Of course, there is always the feeling at a large event that something bad could happen. In the end, though, I think most working people were too busy during the Games to remember that. And then all of a sudden, the Closing Ceremony was over, and everything was intact. Now even the Paralympic Games are over with no major issues to speak of. Sochi 2014 exists only in our memories forevermore, and I for one will remember it fondly. The Russian people were gracious hosts, and they deserve all of the credit for such a successful Olympic Winter Games. Given the chance, I’d do it all again (even losing my luggage – telling that story is much more fun than clean clothes).

Monday, March 17, 2014

Bringing Our Oral Histories Into the Digital Age with OHMS

In the Oral History and Media Unit, we've been working this year to implement an exciting new digital tool for our oral histories--the Oral History Metadata Synchronizer, or OHMS. Developed at the University of Kentucky's Louie B. Nunn Center for Oral History under the direction of Doug Boyd, OHMS is an open-sourced, web-based system that allows archives to present digital audiovisual recordings of oral histories alongside transcripts for a more integrated user experience.

OHMS also takes us beyond the world of the transcript by allowing us to offer indexes for our oral history interviews. Traditionally, a researcher could access an oral history either by listening to the recording and/or by reading through the transcript (if a transcript existed…), but with OHMS we can create index headings (sort of like chapter titles) so that a user can quickly skim the contents to get an overview of what's discussed in a particular interview. If you see something that piques your interest, you can click on that index heading to jump directly to that portion of the interview.

We're one of the first institutions to get the OHMS system up and running, and we're excited to announce that we've just finished creating OHMS indexes for our first collection--the Georgia Environmental Oral History Project. With the help of our talented student assistant Chelsea Harvey, we now have fully searchable indexes for all eight interviews in this collection.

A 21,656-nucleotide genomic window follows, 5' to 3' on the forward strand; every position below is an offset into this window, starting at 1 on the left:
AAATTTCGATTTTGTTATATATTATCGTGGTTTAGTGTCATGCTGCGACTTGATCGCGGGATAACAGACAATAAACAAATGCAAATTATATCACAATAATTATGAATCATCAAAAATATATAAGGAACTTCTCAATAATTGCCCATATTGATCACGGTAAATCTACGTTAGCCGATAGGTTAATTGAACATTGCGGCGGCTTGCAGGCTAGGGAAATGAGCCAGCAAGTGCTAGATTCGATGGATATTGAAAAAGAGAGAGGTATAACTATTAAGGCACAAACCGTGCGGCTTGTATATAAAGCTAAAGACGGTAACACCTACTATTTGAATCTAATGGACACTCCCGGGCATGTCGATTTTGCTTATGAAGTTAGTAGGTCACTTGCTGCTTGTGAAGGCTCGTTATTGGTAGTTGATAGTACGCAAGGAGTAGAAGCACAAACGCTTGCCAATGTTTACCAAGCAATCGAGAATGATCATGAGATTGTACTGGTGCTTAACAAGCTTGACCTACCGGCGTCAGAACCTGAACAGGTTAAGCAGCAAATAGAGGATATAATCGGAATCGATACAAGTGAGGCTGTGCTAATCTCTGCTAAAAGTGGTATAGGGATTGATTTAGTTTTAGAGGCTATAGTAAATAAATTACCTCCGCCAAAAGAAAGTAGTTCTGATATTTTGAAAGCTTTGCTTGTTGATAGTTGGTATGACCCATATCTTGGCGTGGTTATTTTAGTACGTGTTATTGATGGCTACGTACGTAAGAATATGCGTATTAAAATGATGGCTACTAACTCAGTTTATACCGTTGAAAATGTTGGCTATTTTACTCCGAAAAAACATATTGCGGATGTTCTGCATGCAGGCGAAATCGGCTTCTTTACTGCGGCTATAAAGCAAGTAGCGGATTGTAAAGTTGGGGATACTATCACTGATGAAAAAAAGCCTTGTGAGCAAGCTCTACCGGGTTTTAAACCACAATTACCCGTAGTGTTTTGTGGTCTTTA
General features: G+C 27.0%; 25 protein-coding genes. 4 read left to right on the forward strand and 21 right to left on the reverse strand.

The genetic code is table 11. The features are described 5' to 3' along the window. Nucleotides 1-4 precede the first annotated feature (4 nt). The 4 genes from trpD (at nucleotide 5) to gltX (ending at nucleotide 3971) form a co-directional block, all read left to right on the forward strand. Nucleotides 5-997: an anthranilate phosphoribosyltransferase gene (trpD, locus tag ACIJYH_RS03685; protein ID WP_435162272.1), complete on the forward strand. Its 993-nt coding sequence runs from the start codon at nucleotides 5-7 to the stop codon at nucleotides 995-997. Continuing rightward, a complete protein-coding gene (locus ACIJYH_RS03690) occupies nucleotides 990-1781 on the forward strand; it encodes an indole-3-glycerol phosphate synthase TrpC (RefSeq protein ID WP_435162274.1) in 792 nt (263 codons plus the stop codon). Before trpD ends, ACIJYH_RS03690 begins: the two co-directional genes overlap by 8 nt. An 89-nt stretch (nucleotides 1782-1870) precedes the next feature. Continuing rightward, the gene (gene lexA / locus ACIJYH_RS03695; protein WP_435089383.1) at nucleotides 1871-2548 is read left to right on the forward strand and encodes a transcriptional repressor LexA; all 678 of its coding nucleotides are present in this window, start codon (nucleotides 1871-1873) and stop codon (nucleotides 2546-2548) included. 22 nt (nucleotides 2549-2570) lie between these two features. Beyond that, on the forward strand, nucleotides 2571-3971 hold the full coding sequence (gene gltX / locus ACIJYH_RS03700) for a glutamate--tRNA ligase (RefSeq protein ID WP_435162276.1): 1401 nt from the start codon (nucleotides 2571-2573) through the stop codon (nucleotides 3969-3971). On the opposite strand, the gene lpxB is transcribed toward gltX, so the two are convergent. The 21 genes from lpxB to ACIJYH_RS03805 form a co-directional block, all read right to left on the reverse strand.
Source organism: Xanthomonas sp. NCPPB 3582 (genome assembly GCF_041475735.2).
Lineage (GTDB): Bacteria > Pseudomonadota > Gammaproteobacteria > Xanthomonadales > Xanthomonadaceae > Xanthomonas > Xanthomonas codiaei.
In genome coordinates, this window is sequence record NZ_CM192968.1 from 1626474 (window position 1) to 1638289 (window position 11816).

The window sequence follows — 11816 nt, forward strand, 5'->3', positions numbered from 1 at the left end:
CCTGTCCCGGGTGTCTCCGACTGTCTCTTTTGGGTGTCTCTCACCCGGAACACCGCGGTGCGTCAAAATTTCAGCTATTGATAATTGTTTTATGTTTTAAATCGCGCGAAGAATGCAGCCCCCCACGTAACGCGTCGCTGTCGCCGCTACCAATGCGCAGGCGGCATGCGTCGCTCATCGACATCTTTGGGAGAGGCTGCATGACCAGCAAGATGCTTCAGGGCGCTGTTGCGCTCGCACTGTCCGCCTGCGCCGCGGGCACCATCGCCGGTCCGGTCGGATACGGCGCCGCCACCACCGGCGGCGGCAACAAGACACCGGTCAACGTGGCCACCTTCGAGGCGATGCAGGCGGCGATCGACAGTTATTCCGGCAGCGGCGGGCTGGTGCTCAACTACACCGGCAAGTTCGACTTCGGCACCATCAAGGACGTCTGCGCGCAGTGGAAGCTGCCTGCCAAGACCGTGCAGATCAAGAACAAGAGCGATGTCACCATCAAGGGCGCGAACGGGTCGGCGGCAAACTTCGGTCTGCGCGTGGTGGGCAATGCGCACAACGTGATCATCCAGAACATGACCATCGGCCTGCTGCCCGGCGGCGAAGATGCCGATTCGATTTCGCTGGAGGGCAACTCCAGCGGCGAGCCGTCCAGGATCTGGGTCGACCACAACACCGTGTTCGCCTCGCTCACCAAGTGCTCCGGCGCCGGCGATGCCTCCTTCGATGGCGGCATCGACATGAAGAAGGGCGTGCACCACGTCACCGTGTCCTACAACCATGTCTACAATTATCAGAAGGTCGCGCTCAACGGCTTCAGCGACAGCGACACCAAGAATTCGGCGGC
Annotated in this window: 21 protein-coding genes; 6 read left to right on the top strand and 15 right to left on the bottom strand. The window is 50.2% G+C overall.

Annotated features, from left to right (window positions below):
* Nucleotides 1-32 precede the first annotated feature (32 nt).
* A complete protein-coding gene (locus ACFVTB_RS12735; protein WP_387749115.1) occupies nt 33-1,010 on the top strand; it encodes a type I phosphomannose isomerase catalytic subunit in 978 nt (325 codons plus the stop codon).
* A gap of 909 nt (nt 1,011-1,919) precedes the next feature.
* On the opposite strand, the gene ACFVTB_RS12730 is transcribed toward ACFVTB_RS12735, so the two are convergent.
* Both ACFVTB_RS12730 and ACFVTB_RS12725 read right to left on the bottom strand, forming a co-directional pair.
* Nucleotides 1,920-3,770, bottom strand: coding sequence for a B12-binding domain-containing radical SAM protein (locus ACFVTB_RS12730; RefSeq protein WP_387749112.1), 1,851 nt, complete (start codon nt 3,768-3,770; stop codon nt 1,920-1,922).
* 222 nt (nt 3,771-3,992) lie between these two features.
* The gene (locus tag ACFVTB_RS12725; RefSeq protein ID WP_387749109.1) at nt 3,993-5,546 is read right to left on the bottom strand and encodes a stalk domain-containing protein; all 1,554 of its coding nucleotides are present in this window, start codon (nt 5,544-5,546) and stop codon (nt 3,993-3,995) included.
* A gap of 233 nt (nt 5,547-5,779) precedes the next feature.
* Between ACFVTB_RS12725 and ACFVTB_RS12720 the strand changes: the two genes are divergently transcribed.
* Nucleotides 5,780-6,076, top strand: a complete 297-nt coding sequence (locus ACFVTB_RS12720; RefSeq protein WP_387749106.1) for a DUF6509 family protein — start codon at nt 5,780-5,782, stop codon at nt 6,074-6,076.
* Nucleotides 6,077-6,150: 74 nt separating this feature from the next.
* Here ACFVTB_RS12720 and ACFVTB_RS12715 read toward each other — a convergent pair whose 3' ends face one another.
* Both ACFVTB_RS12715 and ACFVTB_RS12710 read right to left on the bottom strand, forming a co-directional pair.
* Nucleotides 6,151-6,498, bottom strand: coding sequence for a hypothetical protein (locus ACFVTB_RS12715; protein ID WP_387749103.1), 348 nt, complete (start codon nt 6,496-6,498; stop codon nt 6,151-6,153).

Want to try out the new OHMS system? Links to the OHMS indexes have been added to the finding aid for the Georgia Environmental Oral History Project, or you can click through to OHMS directly via one of these suggestions:
  • Listen to James Holland discuss his career as a commercial crabber and Altamaha Riverkeeper
  • Hear Nancy Thomason talk about the fight against beach renourishment on St. Simons Beach
  • Listen to Jean Poleszak talk about her years of community activism as a concerned resident of Jekyll Island
Post by Callie Holmes, Oral History and Media Archivist, Russell Library 

Friday, March 14, 2014

Alert Today Exhibit Extended Through March 22nd!

The Russell Library is pleased to announce that the Alert Today, Alive Tomorrow exhibition has been extended! The exhibit will now remain on display through Saturday, March 22nd. If you haven't yet had a chance to come and see this great display, make plans to visit the Special Collections Building next week.   

More About the Exhibit...

On August 6, 1945, a specially-equipped American B-29 Superfortress dropped an atomic bomb on Hiroshima, Japan. On August 9, another atomic bomb fell on Nagasaki. For most Americans, the immediate reaction to the atomic bomb was relief: it had ended the war. But as the United States celebrated, it also braced itself for the uncertain future of the Atomic Age. For the next two decades, the looming threat of Atomic war dominated American society.

Traveling exhibition Alert Today, Alive Tomorrow: Living with the Atomic Bomb, 1945-1965 explores the ways in which Americans experienced the Atomic threat as part of their daily lives—at school, in the home, and even at play. The show features more than 75 original objects from the era, as well as large-scale graphics, radio broadcasts, and film. Visitors will experience how Americans were flooded with messaging through images and media that depicted the dangers of atomic energy. Although the threat of Atomic annihilation eventually drifted to the background of American consciousness in the late 1960s, the Atomic Age left a legacy of governmental response and civic infrastructure that remains relevant today.